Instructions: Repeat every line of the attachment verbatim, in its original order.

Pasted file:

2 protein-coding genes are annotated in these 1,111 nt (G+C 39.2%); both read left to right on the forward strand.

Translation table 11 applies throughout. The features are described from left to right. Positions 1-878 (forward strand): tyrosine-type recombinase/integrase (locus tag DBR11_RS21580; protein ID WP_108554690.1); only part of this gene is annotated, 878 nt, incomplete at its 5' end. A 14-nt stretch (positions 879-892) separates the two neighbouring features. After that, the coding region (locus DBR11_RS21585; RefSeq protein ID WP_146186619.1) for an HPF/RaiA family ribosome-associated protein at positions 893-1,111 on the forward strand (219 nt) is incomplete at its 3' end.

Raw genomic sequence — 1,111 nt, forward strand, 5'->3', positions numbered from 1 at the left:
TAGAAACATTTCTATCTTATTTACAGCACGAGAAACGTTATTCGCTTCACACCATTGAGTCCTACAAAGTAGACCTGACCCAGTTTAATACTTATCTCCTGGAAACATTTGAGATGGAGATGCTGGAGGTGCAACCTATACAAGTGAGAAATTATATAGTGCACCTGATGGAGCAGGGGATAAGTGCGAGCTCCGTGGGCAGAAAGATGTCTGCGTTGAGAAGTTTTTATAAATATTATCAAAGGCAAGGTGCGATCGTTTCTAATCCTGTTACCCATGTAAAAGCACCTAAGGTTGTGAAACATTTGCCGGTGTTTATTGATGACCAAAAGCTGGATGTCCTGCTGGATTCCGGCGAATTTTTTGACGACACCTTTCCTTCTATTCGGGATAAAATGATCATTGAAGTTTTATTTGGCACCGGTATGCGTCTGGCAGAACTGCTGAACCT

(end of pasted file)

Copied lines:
2 protein-coding genes are annotated in these 1,111 nt (G+C 39.2%); both read left to right on the forward strand.

Translation table 11 applies throughout. The features are described from left to right. Positions 1-878 (forward strand): tyrosine-type recombinase/integrase (locus tag DBR11_RS21580; protein ID WP_108554690.1); only part of this gene is annotated, 878 nt, incomplete at its 5' end. A 14-nt stretch (positions 879-892) separates the two neighbouring features. After that, the coding region (locus DBR11_RS21585; RefSeq protein ID WP_146186619.1) for an HPF/RaiA family ribosome-associated protein at positions 893-1,111 on the forward strand (219 nt) is incomplete at its 3' end.

Raw genomic sequence — 1,111 nt, forward strand, 5'->3', positions numbered from 1 at the left:
TAGAAACATTTCTATCTTATTTACAGCACGAGAAACGTTATTCGCTTCACACCATTGAGTCCTACAAAGTAGACCTGACCCAGTTTAATACTTATCTCCTGGAAACATTTGAGATGGAGATGCTGGAGGTGCAACCTATACAAGTGAGAAATTATATAGTGCACCTGATGGAGCAGGGGATAAGTGCGAGCTCCGTGGGCAGAAAGATGTCTGCGTTGAGAAGTTTTTATAAATATTATCAAAGGCAAGGTGCGATCGTTTCTAATCCTGTTACCCATGTAAAAGCACCTAAGGTTGTGAAACATTTGCCGGTGTTTATTGATGACCAAAAGCTGGATGTCCTGCTGGATTCCGGCGAATTTTTTGACGACACCTTTCCTTCTATTCGGGATAAAATGATCATTGAAGTTTTATTTGGCACCGGTATGCGTCTGGCAGAACTGCTGAACCT